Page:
At the NORTEC 2020 trade fair for Manufacturers I was invited to a round table discussion about the introduction of AI in the manufacturing industry. Large companies, universities and local business leaders explored how to use AI to drive innovation and create a business plan for it. I was asked to present the role of virtualization for AI/ML projects, and a data scientist was interested (and surprised) by the performance benefits of virtualization as described in the VROOM blog article How Does Project Pacific Deliver 8% Better Performance Than Bare Metal?
Several representatives and local executives from private and family businesses discussed their business. Small and private companies are driving the economy in Northern Germany, where there is not a single DAX company, but many small and medium-sized companies. I was surprised to learn that these smaller companies increase their turnover much faster and more strongly than the large public companies. The consensus was that long-term investments exceed short-term investments. Public companies must take shareholder value into account and provide quarterly figures. Many decisions are made to increase short-term revenues. Smaller companies have a time horizon of 10 to 20 years for their investments, resulting in a more stable and reliable business. They work over many generations.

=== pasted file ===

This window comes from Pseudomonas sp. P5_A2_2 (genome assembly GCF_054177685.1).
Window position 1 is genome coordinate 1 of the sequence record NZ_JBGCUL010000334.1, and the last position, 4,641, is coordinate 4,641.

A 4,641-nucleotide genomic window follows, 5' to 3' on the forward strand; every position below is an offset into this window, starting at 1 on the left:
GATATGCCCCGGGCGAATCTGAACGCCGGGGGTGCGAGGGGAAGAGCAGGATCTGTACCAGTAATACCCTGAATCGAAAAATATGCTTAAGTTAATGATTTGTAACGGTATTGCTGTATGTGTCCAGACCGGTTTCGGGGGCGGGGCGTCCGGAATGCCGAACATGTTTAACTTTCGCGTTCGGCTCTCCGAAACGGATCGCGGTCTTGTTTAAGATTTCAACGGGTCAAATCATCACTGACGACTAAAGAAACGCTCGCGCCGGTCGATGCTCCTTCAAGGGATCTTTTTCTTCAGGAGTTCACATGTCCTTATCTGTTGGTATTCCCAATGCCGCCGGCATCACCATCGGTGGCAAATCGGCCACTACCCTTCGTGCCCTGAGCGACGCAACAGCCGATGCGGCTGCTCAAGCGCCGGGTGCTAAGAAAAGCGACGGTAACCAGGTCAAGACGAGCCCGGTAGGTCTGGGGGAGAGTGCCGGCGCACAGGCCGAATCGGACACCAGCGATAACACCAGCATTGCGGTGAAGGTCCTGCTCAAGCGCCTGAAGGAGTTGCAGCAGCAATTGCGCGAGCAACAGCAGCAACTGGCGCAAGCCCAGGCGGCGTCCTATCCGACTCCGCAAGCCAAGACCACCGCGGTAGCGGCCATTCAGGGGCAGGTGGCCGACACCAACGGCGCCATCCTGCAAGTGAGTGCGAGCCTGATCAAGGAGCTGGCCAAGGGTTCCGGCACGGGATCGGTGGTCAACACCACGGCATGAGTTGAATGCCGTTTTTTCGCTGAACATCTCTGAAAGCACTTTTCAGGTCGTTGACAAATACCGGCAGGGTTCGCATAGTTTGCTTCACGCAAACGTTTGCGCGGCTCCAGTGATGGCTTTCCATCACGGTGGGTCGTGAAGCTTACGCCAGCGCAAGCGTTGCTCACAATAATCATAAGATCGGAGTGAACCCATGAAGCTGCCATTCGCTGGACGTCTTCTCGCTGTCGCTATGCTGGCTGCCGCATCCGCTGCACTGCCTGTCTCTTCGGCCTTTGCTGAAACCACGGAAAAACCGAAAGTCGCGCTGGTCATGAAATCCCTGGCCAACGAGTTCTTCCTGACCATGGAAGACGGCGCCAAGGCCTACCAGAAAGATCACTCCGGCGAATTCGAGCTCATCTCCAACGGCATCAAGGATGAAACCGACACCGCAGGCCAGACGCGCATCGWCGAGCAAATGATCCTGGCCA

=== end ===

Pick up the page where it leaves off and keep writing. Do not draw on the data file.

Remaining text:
This has an interesting influence on their AI strategy. These companies cannot afford large investments, so we have discussed joint projects with students from local universities. These entrepreneurs cannot risk investing large sums of money because they have to control the risks. But they are very interested in AI and there are first companies that are starting to get value out of AI. But they are only at the beginning. Another stumbling block is the concerns about using the public cloud for AI projects, especially in terms of compliance and intellectual property protection. As a result, they will want to run AI/ML software in their local data centers or locations. The amount of investment is often only around €10,000 to €15,000 for hardware, so at first I thought this was too uninteresting for cloud infrastructure providers like VMware, who tend to support larger projects. But I was asked about the virtualization of AI/ML workloads because almost everyone has had good experiences with VMware vSphere (or VMware Workstation). In addition, universities and research institutions like DESY have to cover completely different dimensions, which can make infrastructure projects with virtualization interesting.